How Other Theories Inform Existential Theory

The existential theory co-exists with other formal counseling theories such as rational emotive behavior therapy (REBT) and choice theory. REBT is a primary cognitive-behavioral theory that was developed by Albert Ellis. It powerfully addresses the thought process, evaluation, determination, examination, and consequent actions. It is based on the idea that a person’s feelings, perceptions, and actions are correlated and directly affect each other. For example, Albert provided that people blame themselves for things beyond their control, causing emotional disruptions when they fail to occur as expected, such as when kindness is not reciprocated or does not get a job after passing their exams. Despite the numerous difficulties that one experiences, one can maintain proper psychological health through human goals.

REBT has the ABC model, which is an acronym for adversity, beliefs, and emotional consequences. A healthy or unhealthy emotional response depends on a person’s belief about the event rather than its adversity. As a result, B is an essential feature of the model. To ensure that one establishes rational beliefs, Ellis used D to dispute the rigid position and E to encourage individuals to have a practical philosophy that maintains the correct psychological health. In the process, a person can set reasonable goals without exaggerating their tastes and preferences into rigid demands.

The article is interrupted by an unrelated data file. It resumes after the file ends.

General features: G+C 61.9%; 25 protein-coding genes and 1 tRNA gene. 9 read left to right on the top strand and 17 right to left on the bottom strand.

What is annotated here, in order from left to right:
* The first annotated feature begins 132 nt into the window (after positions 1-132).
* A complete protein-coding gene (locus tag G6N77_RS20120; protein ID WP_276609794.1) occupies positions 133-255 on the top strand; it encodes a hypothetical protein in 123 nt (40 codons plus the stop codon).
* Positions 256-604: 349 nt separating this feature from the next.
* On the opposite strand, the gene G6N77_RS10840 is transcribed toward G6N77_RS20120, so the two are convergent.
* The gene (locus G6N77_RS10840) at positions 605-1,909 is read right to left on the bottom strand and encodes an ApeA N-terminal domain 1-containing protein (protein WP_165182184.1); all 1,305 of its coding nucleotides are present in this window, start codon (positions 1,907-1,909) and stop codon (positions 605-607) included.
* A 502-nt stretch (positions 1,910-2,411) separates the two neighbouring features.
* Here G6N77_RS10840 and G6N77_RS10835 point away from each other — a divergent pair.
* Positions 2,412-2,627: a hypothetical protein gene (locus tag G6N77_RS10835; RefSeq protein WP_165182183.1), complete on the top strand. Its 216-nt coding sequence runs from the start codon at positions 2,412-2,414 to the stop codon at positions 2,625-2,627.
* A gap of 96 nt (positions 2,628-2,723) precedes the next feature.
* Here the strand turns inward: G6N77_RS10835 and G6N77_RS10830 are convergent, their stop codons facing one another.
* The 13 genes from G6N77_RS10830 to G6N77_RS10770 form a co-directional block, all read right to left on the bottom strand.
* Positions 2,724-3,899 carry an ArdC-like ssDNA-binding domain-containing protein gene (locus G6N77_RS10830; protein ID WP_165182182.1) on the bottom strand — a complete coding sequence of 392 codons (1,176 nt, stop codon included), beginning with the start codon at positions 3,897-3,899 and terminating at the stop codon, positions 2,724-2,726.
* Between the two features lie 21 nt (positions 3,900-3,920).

The choice theory developed by William Glasser indicates that one opts to behave in a particular way and control their actions and feelings. It provides that people are driven by a need to fulfill their desire for love and acceptance, power, freedom, pleasure, and survival. He states that conflict in society arises because people are only able to control their actions. The theory also provides other axioms, which include people only sharing information, lengthy psychological issues resulting from relationship troubles, and the past influences the present, which impacts the future. Also, feelings and physiological aspects are controlled through thoughts and actions, and the five needs are satisfied through carefully constructed quality worlds. Through the theory, individuals are taught how to change their thinking and acting, which changes their feelings and physiological responses to stress.